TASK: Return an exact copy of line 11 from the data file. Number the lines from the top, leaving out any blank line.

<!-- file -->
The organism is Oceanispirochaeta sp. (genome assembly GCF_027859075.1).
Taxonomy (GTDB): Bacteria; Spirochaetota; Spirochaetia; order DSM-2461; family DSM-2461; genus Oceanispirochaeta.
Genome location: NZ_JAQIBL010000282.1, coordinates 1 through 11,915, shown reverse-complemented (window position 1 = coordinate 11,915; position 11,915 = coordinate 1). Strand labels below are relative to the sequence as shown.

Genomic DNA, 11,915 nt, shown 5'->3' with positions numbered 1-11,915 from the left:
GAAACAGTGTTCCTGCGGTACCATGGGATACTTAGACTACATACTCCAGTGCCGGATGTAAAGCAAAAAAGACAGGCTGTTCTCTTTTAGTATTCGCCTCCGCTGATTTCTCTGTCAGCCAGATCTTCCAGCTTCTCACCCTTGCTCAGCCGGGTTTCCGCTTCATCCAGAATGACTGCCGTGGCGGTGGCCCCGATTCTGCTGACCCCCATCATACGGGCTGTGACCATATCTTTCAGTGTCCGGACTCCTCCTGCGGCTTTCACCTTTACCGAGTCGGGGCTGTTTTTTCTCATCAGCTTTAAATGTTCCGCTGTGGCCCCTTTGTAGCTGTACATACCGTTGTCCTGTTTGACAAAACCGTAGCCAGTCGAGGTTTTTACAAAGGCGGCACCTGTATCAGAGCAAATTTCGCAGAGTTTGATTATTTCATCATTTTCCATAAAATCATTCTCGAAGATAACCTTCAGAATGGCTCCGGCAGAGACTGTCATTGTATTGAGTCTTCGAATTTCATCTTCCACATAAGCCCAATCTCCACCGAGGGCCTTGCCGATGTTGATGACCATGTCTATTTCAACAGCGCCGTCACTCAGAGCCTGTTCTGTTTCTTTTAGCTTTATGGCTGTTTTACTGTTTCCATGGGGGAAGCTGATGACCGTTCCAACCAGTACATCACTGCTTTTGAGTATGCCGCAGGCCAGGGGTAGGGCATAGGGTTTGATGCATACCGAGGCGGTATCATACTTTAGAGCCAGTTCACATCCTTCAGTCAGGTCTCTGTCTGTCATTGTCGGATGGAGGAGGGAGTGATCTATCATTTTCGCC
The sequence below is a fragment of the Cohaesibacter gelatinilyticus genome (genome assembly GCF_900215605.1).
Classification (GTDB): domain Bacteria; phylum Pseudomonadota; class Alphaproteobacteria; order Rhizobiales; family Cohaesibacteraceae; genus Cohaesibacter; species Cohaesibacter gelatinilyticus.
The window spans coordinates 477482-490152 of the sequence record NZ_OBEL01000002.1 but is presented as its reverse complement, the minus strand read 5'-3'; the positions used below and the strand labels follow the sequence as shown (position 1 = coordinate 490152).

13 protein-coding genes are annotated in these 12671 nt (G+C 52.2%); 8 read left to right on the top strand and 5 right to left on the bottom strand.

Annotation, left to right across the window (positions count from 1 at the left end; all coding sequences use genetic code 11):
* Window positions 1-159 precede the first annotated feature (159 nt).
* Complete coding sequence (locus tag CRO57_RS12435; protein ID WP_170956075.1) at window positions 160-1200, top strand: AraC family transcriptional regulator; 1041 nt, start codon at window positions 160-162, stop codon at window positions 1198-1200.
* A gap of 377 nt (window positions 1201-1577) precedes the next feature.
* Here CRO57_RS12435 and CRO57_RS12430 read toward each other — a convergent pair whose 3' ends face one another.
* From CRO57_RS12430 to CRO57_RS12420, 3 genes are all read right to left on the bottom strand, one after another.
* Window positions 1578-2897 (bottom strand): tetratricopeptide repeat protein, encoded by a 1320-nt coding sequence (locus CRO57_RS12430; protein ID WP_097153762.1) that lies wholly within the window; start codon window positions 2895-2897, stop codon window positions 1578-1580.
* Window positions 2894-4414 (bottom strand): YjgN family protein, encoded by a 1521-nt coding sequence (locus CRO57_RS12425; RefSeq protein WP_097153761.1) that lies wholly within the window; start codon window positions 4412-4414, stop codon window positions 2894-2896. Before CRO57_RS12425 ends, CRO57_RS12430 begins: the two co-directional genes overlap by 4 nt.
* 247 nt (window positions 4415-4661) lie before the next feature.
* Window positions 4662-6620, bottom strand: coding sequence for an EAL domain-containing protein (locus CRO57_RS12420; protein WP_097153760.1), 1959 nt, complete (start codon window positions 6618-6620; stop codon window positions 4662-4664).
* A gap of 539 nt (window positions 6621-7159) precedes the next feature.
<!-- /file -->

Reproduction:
* Window positions 1-159 precede the first annotated feature (159 nt).